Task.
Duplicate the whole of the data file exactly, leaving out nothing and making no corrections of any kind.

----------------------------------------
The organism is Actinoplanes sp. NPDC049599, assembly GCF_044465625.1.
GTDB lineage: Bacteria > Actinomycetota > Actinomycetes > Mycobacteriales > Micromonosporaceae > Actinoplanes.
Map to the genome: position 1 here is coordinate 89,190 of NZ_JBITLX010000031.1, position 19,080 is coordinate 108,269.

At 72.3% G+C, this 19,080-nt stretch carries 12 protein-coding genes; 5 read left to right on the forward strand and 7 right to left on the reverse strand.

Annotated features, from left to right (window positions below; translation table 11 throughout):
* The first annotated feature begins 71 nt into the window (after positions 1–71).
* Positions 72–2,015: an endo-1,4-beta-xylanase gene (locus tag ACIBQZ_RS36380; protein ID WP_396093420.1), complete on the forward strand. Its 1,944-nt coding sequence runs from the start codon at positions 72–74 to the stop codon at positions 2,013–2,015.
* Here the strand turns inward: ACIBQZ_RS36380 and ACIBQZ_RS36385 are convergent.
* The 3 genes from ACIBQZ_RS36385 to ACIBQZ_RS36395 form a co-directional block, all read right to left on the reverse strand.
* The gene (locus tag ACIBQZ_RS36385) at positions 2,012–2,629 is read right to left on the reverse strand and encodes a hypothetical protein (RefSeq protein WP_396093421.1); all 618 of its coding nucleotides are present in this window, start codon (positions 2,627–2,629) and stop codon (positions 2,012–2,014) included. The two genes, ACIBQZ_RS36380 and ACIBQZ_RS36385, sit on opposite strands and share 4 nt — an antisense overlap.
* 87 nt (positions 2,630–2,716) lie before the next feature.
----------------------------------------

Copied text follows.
The organism is Actinoplanes sp. NPDC049599, assembly GCF_044465625.1.
GTDB lineage: Bacteria > Actinomycetota > Actinomycetes > Mycobacteriales > Micromonosporaceae > Actinoplanes.
Map to the genome: position 1 here is coordinate 89,190 of NZ_JBITLX010000031.1, position 19,080 is coordinate 108,269.

At 72.3% G+C, this 19,080-nt stretch carries 12 protein-coding genes; 5 read left to right on the forward strand and 7 right to left on the reverse strand.

Annotated features, from left to right (window positions below; translation table 11 throughout):
* The first annotated feature begins 71 nt into the window (after positions 1–71).
* Positions 72–2,015: an endo-1,4-beta-xylanase gene (locus tag ACIBQZ_RS36380; protein ID WP_396093420.1), complete on the forward strand. Its 1,944-nt coding sequence runs from the start codon at positions 72–74 to the stop codon at positions 2,013–2,015.
* Here the strand turns inward: ACIBQZ_RS36380 and ACIBQZ_RS36385 are convergent.
* The 3 genes from ACIBQZ_RS36385 to ACIBQZ_RS36395 form a co-directional block, all read right to left on the reverse strand.
* The gene (locus tag ACIBQZ_RS36385) at positions 2,012–2,629 is read right to left on the reverse strand and encodes a hypothetical protein (RefSeq protein WP_396093421.1); all 618 of its coding nucleotides are present in this window, start codon (positions 2,627–2,629) and stop codon (positions 2,012–2,014) included. The two genes, ACIBQZ_RS36380 and ACIBQZ_RS36385, sit on opposite strands and share 4 nt — an antisense overlap.
* 87 nt (positions 2,630–2,716) lie before the next feature.